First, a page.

- The Seller, through their solicitor, provides evidence they own the house, along with a plan showing the area they are selling, together with details of any rights the property enjoys or is subject to, and any obligations you will need to comply with whilst you live there;
- The Seller also provides forms giving more practical details of the property (known as the Property Information Form) which includes information on such matters as boundary responsibility, alterations, occupiers, utility providers and a list of items they will be leaving at the Property (called the Fittings & Contents Form);
- Your solicitor will check these forms and documents to ensure any relevant documentation to supplement or evidence the information is provided or obtained, and that the information does not reveal anything to cause concern;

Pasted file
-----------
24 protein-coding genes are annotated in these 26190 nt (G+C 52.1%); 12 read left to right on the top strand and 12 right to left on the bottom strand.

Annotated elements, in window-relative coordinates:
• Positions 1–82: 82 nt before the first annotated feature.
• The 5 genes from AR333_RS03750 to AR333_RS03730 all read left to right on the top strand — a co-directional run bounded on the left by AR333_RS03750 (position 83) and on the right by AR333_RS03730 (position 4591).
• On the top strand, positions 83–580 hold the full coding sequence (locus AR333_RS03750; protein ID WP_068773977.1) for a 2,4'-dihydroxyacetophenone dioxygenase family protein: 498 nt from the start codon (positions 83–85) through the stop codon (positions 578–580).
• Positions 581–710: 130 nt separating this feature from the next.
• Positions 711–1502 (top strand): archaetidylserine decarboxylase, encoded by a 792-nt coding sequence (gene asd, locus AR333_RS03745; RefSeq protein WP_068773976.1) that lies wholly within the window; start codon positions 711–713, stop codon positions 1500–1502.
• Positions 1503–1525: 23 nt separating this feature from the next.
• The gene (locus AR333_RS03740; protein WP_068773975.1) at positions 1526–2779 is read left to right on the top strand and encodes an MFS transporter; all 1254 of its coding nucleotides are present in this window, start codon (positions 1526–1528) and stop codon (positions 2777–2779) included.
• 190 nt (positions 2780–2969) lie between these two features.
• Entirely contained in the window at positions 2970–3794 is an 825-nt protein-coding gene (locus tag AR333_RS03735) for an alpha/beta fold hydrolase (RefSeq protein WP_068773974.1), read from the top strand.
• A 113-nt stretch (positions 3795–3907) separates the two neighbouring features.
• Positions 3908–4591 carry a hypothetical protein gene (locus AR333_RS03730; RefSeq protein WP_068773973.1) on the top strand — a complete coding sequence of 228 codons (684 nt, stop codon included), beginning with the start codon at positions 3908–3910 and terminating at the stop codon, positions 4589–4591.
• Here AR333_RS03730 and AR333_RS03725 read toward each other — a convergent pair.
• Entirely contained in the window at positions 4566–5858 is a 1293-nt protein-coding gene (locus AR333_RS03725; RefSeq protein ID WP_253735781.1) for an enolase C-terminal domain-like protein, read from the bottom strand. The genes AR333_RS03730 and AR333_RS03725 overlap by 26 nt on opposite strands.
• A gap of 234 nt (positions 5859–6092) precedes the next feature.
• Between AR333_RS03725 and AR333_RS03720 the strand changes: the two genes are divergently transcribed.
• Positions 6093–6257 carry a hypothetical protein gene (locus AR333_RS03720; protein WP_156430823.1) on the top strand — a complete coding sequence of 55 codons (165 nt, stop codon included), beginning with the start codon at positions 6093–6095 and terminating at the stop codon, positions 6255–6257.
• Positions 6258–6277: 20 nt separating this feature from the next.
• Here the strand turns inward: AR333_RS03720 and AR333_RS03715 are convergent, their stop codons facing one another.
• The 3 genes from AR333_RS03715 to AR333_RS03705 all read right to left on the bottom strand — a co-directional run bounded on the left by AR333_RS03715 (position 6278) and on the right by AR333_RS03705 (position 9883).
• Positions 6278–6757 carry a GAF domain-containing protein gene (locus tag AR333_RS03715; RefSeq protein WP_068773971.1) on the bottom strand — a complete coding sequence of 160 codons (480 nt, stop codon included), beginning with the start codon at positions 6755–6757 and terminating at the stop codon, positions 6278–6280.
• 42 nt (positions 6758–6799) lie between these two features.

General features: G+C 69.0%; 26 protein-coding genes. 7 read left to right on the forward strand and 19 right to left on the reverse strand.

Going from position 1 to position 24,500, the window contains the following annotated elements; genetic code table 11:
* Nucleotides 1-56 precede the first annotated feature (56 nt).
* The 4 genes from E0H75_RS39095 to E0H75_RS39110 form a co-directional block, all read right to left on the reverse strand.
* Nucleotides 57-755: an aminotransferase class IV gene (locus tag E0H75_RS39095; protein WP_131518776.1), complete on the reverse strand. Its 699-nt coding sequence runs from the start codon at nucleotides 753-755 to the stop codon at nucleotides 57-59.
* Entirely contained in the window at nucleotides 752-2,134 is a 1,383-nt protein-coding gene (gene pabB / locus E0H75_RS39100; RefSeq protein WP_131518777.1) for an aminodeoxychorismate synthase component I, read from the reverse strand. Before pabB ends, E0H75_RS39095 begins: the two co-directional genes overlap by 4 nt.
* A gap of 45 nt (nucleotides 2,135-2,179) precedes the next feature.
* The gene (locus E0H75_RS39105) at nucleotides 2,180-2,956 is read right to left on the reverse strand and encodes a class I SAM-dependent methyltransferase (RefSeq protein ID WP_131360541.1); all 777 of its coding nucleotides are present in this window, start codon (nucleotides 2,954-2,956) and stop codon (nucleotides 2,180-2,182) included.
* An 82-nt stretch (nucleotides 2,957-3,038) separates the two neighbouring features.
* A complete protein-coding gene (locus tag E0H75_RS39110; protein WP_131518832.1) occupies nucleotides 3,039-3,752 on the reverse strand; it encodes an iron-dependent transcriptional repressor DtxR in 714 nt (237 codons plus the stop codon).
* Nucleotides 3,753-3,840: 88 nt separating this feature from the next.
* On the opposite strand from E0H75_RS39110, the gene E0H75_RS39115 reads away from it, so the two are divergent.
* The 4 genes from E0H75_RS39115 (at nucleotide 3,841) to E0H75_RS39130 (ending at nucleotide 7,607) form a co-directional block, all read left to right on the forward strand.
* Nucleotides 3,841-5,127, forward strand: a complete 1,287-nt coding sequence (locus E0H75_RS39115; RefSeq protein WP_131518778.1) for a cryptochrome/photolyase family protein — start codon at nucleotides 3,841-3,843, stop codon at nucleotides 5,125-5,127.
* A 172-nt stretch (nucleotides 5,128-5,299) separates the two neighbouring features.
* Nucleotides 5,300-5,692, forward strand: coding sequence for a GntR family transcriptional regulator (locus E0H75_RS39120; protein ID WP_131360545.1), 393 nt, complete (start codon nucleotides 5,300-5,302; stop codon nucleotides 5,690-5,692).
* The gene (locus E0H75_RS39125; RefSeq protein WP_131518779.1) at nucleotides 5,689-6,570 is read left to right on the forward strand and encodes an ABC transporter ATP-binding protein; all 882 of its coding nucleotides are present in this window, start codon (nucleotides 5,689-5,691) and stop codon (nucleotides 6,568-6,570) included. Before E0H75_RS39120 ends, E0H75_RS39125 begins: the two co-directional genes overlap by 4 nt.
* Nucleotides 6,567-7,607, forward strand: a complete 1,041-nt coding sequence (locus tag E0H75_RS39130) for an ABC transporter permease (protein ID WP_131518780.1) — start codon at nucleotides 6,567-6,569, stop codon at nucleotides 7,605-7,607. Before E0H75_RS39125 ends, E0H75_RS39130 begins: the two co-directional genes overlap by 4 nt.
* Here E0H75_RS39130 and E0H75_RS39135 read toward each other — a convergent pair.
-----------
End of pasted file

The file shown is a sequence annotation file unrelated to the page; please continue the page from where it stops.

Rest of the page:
- Your solicitor will carry out relevant searches with Local Authorities, Water Companies, Environmental consultants and any other third parties to provide further information about the property, its services and locality held on various registers;
- Your solicitor will make any further enquiries of the Seller arising from the information supplied, or ask for information omitted, or raise any enquiries or concerns that you may have; and
- If you are buying with a mortgage, your solicitor will check the offer and that the property meets the lender’s criteria as suitable security.
This investigation period can take, on average, about four to six weeks, but varies on the expediency of the various authorities contacted and the seller themselves. Once your solicitor is happy with the information provided, you will be advised that exchange of contracts is now imminent. This is the exciting time when both you and the Seller commit to the purchase and a legally binding contract comes into force. It is also when you pay over your exchange deposit. Before doing so, your solicitor will provide you with explanations of their investigations and summarise the information for you in plain English. This is when you can ask questions to make sure you understand what you are about to buy and any financial or other commitments you will become responsible for before you sign any documents.